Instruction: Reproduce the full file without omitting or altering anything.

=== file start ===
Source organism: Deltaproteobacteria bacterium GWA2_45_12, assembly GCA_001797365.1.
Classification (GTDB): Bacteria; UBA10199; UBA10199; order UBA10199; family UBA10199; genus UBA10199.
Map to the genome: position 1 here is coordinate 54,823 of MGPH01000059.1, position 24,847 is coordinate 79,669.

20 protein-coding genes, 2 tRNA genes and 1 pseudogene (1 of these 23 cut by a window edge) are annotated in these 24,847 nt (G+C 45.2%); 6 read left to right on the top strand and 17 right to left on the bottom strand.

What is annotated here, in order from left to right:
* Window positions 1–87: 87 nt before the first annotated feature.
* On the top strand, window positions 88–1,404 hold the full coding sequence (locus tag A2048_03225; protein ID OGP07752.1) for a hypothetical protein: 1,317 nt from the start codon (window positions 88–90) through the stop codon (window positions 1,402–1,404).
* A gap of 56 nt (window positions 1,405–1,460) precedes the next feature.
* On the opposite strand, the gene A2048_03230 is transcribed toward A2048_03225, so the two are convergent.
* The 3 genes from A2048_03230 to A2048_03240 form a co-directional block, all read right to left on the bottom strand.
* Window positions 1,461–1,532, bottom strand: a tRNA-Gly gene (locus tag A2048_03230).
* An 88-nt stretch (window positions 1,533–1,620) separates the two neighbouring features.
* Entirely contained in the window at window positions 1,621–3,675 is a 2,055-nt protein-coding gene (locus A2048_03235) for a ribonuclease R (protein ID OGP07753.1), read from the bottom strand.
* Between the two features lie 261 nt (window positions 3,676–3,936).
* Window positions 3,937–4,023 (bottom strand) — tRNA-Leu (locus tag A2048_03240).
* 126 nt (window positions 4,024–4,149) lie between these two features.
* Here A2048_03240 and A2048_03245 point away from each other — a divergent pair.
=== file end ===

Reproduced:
Source organism: Deltaproteobacteria bacterium GWA2_45_12, assembly GCA_001797365.1.
Classification (GTDB): Bacteria; UBA10199; UBA10199; order UBA10199; family UBA10199; genus UBA10199.
Map to the genome: position 1 here is coordinate 54,823 of MGPH01000059.1, position 24,847 is coordinate 79,669.

20 protein-coding genes, 2 tRNA genes and 1 pseudogene (1 of these 23 cut by a window edge) are annotated in these 24,847 nt (G+C 45.2%); 6 read left to right on the top strand and 17 right to left on the bottom strand.

What is annotated here, in order from left to right:
* Window positions 1–87: 87 nt before the first annotated feature.
* On the top strand, window positions 88–1,404 hold the full coding sequence (locus tag A2048_03225; protein ID OGP07752.1) for a hypothetical protein: 1,317 nt from the start codon (window positions 88–90) through the stop codon (window positions 1,402–1,404).
* A gap of 56 nt (window positions 1,405–1,460) precedes the next feature.
* On the opposite strand, the gene A2048_03230 is transcribed toward A2048_03225, so the two are convergent.
* The 3 genes from A2048_03230 to A2048_03240 form a co-directional block, all read right to left on the bottom strand.
* Window positions 1,461–1,532, bottom strand: a tRNA-Gly gene (locus tag A2048_03230).
* An 88-nt stretch (window positions 1,533–1,620) separates the two neighbouring features.
* Entirely contained in the window at window positions 1,621–3,675 is a 2,055-nt protein-coding gene (locus A2048_03235) for a ribonuclease R (protein ID OGP07753.1), read from the bottom strand.
* Between the two features lie 261 nt (window positions 3,676–3,936).
* Window positions 3,937–4,023 (bottom strand) — tRNA-Leu (locus tag A2048_03240).
* 126 nt (window positions 4,024–4,149) lie between these two features.
* Here A2048_03240 and A2048_03245 point away from each other — a divergent pair.